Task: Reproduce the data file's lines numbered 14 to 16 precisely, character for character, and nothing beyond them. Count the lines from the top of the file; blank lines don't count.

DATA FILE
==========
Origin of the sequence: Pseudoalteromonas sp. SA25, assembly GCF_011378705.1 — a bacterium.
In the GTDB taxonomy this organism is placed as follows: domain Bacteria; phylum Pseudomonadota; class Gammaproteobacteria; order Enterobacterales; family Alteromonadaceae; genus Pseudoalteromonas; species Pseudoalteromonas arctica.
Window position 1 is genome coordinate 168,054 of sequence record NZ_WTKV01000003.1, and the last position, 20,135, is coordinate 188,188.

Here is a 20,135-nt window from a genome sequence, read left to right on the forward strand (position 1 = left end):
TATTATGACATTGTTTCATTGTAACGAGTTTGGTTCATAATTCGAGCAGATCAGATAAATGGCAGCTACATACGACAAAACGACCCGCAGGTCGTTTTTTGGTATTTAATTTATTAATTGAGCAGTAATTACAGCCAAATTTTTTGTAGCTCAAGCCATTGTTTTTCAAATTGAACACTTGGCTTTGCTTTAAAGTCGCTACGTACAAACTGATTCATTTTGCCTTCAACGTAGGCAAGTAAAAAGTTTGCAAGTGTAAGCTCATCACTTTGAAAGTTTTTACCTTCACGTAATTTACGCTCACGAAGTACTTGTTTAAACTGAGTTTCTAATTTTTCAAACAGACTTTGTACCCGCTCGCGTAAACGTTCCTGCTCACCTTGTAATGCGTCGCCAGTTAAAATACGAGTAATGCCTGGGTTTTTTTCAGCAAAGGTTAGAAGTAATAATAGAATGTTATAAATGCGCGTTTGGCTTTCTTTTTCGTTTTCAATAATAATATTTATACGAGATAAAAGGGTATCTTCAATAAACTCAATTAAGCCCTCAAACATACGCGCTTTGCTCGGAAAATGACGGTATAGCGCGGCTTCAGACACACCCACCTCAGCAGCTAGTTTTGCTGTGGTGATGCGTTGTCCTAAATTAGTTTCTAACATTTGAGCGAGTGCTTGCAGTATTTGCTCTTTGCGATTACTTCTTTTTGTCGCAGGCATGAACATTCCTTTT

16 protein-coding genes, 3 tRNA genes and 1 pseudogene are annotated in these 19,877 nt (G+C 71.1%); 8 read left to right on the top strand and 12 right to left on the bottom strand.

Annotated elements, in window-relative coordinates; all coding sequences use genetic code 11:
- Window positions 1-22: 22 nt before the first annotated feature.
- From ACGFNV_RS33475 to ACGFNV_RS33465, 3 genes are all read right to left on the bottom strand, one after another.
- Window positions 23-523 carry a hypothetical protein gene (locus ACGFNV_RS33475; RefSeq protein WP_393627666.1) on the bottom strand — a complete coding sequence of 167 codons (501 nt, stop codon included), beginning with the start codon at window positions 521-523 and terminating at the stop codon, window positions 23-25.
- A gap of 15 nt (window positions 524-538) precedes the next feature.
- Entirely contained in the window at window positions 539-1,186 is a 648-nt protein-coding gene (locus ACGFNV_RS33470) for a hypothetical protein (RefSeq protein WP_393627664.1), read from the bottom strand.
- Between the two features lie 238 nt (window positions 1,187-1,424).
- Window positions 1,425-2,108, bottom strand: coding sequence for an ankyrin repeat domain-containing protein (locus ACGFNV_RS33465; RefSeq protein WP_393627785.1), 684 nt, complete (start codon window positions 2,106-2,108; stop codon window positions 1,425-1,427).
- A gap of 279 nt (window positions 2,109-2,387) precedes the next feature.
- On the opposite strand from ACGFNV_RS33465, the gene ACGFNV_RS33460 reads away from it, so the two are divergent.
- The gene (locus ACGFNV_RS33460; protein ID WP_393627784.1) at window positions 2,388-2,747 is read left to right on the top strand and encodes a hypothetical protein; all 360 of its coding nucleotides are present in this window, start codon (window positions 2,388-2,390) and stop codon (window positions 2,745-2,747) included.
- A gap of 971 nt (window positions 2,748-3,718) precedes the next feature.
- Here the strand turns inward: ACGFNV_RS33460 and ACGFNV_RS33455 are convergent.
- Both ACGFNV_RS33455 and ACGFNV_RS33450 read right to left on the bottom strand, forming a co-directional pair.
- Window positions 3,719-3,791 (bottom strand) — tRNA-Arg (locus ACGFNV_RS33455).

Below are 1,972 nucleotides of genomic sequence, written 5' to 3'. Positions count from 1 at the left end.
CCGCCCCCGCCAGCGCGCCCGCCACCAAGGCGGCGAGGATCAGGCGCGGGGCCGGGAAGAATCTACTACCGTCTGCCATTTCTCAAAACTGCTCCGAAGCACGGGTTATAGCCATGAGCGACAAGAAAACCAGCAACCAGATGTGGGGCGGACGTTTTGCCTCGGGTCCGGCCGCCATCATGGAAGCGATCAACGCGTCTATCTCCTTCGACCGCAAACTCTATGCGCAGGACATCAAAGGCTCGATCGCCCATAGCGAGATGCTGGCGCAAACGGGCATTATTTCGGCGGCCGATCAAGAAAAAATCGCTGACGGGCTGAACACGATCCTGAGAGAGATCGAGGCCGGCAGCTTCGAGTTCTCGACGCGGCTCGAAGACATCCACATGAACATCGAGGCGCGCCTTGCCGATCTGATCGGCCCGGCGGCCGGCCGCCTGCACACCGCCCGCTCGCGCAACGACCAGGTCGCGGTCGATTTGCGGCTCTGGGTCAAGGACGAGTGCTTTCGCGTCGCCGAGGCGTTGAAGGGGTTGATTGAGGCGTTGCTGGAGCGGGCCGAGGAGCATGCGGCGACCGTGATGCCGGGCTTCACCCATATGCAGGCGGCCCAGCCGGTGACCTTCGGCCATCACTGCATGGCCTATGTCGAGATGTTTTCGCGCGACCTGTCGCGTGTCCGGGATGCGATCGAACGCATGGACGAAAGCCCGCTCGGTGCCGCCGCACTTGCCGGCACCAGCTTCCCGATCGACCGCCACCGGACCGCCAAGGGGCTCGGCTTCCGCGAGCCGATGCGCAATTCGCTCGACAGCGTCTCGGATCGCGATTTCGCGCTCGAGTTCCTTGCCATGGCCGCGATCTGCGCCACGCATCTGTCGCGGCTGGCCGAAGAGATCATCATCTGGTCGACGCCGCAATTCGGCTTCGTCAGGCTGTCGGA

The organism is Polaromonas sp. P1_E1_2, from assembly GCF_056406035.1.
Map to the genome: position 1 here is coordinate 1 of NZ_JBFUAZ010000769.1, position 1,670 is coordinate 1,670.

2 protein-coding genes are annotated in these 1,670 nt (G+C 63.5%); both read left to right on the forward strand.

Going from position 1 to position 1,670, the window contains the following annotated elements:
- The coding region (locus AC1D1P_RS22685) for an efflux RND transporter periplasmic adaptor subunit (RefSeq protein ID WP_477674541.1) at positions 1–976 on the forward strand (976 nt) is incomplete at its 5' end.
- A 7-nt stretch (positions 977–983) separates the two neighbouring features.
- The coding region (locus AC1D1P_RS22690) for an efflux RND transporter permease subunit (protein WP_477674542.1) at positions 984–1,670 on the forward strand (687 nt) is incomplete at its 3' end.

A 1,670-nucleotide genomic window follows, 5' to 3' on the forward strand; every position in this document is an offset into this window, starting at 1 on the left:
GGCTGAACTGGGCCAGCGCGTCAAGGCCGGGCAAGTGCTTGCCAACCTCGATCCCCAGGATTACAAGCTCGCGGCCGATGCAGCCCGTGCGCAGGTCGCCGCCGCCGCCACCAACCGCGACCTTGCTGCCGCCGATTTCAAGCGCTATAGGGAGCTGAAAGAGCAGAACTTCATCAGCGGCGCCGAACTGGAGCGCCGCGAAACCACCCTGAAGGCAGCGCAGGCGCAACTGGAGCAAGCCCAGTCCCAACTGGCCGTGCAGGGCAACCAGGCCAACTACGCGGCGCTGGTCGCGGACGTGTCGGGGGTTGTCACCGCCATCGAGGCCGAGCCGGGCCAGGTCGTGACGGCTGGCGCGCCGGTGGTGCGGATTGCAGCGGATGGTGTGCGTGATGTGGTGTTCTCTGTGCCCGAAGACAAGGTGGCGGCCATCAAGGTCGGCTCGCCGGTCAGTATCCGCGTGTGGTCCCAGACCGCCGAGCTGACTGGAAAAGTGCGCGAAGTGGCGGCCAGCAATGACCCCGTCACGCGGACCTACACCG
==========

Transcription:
- Window positions 1,425-2,108, bottom strand: coding sequence for an ankyrin repeat domain-containing protein (locus ACGFNV_RS33465; RefSeq protein WP_393627785.1), 684 nt, complete (start codon window positions 2,106-2,108; stop codon window positions 1,425-1,427).
- A gap of 279 nt (window positions 2,109-2,387) precedes the next feature.
- On the opposite strand from ACGFNV_RS33465, the gene ACGFNV_RS33460 reads away from it, so the two are divergent.